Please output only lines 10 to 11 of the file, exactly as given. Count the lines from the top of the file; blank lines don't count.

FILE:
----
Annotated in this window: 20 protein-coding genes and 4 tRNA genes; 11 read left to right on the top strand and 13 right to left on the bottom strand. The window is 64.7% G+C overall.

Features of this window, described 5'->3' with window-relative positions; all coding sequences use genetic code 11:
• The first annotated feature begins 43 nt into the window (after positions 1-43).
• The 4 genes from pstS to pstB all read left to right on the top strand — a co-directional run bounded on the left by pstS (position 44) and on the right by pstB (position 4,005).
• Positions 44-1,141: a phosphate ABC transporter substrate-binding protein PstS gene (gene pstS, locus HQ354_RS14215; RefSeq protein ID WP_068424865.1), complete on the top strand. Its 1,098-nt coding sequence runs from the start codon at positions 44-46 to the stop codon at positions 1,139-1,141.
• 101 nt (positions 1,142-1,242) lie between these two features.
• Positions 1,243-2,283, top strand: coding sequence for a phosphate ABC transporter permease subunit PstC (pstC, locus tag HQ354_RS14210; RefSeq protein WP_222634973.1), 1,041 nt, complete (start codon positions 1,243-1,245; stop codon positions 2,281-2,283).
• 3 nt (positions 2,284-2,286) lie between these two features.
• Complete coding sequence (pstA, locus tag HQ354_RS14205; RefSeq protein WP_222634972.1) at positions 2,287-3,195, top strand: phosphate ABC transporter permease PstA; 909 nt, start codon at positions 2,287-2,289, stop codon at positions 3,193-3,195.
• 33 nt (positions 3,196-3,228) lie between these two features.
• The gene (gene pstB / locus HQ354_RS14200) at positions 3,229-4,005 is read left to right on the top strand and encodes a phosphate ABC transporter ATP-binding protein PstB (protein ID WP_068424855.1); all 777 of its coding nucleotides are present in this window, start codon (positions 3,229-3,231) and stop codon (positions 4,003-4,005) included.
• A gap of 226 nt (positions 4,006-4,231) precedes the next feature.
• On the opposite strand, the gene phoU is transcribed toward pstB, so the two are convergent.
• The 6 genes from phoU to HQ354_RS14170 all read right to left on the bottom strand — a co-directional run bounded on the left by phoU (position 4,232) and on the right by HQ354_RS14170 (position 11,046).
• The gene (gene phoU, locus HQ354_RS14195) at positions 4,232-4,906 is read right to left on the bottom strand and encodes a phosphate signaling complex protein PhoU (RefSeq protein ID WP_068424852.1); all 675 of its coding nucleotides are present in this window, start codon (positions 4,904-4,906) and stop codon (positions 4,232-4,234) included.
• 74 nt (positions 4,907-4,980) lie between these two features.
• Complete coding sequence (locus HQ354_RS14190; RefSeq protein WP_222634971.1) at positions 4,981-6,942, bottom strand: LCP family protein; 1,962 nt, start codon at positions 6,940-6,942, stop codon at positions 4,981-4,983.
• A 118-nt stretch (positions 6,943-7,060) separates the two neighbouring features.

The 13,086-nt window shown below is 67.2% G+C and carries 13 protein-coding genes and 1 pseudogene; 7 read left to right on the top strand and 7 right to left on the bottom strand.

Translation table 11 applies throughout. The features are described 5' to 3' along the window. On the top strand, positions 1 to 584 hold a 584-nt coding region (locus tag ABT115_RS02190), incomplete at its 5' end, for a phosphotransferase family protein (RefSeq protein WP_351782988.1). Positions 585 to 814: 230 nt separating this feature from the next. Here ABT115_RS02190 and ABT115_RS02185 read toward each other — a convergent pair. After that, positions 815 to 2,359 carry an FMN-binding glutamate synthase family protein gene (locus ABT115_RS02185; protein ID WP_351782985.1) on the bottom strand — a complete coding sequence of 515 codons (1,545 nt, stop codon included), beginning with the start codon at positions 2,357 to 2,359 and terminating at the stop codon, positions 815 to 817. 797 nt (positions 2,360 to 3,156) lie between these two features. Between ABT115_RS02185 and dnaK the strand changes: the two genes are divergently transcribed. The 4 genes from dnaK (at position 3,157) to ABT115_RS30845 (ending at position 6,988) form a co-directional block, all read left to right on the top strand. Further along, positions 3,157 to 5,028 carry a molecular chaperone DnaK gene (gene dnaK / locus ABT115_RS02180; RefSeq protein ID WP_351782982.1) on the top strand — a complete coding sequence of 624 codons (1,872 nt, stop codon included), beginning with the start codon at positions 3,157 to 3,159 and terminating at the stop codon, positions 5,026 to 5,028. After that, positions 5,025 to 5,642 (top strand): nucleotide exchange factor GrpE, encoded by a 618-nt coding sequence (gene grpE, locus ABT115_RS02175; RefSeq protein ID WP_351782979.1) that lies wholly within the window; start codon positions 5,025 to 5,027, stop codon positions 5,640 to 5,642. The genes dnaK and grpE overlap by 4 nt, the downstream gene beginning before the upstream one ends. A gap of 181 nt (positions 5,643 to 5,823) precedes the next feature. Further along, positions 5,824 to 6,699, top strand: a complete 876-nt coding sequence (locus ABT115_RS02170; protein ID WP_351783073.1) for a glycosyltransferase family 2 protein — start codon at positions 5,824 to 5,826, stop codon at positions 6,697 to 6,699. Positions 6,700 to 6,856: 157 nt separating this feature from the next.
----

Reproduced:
• 33 nt (positions 3,196-3,228) lie between these two features.
• The gene (gene pstB / locus HQ354_RS14200) at positions 3,229-4,005 is read left to right on the top strand and encodes a phosphate ABC transporter ATP-binding protein PstB (protein ID WP_068424855.1); all 777 of its coding nucleotides are present in this window, start codon (positions 3,229-3,231) and stop codon (positions 4,003-4,005) included.